Most scientists at present believe the inflammatory cells are recruited to the organs by means of them being on a specific mission to the organ. To our great surprise not only graft edema was diminished by hyaluronidase treatment but also inflammatory cell infiltration was reduced. This means that hyaluronan acts as a magnet for recruitment of inflammatory cells. This may be explained by the fact that lymphocytes carry receptors for hyaluronan. The function of these receptors were previously not understood.
The present inventors have been able to show that prophylactic treatment with hyaluronidase delays rejection of a non-immunosuppressed allograft and reduces inflammatory cell infiltrates. This finding means quite unexpectedly that hyaluronan acts as a magnet for inflammatory cells. This mechanism could be universally applied to reduce ongoing inflammation by means of reducing inflammatory recruitment. This to a man skilled in the art very surprising finding led the present inventors to develop a pharmaceutical based on hyaluronidase for the treatment of conditions of inflammation associated with an increased local syntesis of hyaluronan.
The object of the present invention consequently is the use of hyaluronidase in the manufacturing of a pharmaceutical for the treatment of conditions of inflammation associated with an increased local syntesis of hyaluronan.
Another object of the invention is to provide a method of treating conditions of inflammation associated with an increased local synthesis of hyaluronan, by systemic or local treatment with a pharmaceutical comprising hyaluronidase.
The invention will be described in further detail herein below and is defined in the appended claims.
One preferred embodiment of the invention refers to the use of hyaluronidase in the manufacturing of a pharmaceutical for the treatment of conditions of inflammation in a mammal of animal or human origin. This treatment may be of a preventive or curative character.
In an especially preferred embodiment, hyaluronidase is used in the manufacturing of a pharmaceutical for the treatment of a condition of inflammation associated with an organ grafting. The organ may e.g. be a liver, a kidney or a heart, of a mammal of animal or human origin.
According to the invention hyaluronidase is used in the manufacturing of a pharmaceutical to be administred systemically or locally.
Hyaluronidase should be incorporated in the pharmaceutical in such an amount as to give a daily dosage of from 1 IU to 20 000 IU by kg of the body weight, more preferably from 100 IU to 15 000 IU by kg of the body weight, or from 500 IU to 10 000 IU by kg of the body weight, by systemic or local administration of the pharmaceutical.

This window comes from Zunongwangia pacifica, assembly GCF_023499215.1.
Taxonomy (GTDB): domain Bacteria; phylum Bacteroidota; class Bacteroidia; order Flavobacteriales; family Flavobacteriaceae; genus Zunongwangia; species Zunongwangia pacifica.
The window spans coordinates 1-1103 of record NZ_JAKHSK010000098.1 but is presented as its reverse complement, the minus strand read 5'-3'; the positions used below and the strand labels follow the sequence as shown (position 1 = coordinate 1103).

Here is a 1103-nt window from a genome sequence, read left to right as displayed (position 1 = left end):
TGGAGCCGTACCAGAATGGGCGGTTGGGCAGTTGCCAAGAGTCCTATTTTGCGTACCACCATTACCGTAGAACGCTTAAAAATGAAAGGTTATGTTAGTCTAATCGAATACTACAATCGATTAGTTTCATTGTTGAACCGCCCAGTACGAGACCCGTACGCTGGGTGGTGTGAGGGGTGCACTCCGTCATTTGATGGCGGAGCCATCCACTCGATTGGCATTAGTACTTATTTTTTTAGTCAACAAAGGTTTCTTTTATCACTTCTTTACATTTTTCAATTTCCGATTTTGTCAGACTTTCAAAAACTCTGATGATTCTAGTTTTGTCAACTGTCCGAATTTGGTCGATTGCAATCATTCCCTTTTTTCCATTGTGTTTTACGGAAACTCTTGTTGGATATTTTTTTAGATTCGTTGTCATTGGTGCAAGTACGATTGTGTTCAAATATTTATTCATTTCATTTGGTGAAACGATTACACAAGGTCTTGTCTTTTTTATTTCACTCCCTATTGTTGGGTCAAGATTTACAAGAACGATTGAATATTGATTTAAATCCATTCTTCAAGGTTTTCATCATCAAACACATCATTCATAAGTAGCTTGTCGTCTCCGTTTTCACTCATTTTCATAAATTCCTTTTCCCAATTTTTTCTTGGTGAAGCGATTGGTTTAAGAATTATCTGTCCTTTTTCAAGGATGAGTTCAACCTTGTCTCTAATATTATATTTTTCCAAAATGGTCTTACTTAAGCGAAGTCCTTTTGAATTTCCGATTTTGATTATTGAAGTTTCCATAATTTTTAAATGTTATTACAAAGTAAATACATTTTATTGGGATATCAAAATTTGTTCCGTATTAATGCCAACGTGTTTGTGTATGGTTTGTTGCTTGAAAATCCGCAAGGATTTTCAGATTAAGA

The pharmaceutical of the invention is prepared in a conventional way, known to the person skilled in the art. The locally applied pharmaceutical may in addition to hyaluronidase contain constituents of conventional organ preservation solutions, such as dextran, anions, cations, and osmotic molecules. Its systemic use form may contain stabilizing agents and saline.
The invention also relates to a method of creating a mammal suffering from a condition of inflammation associated with an increased local synthesis of hyaluronan. One preferred embodiment of the invention is a method of treating a mammal suffering from a condition of inflammation associated with increased local synthesis of hyaluronan, by systemic or local treatment with a pharmaceutical comprising hyaluronidase.
One especially preferred embodiment of the invention is a method of treating a mammal suffering from a condition of inflammation occurring in connection with organ grafting and which is associated with increased local synthesis of hyaluronan, by systemic or local treatment with a pharmaceutical comprising hyaluronidase.
In the method of the invention the pharmaceutical is systemically or locally administered to a mammal in an amount giving a daily dosage of from 1 to 80,000 IU of hyaluronidase/kg/body weight of said mammal, more preferably from 100 IU to 20 000 IU by kg of the body weight by local or systemic administration of the pharmaceutical.
The invention has so far been tested in a rat model of male Wistar rats weighing approximately 180 g. The rats were grafted heterotopically with a vascularized cardiac graft. 20 grafts were performed. 10 animals recieved daily injections of hyaluronidase 20 000 IU/kg bw/day iv. The treated group grafts (determined by daily palpation for beat of the graft) survived for 9.7+/−0.5 days and the control group (untreated) animals survived for only 8.3+/−0.3 days (the difference being significant p<0.01). At day six another 21 grafts were examined for inflammatory cell content. They were sequentially ranked for their inflammatory cell content. The rank figure for normality was significantly better in the treated animals (treated with hyaluronidase as above). The experiment thereby shows that cell infiltrates are smaller when hyaluronidase is given. It seems that hyaluronan is at least partially responsible for the recruitement of inflammatory cells which in turn causes graft rejection.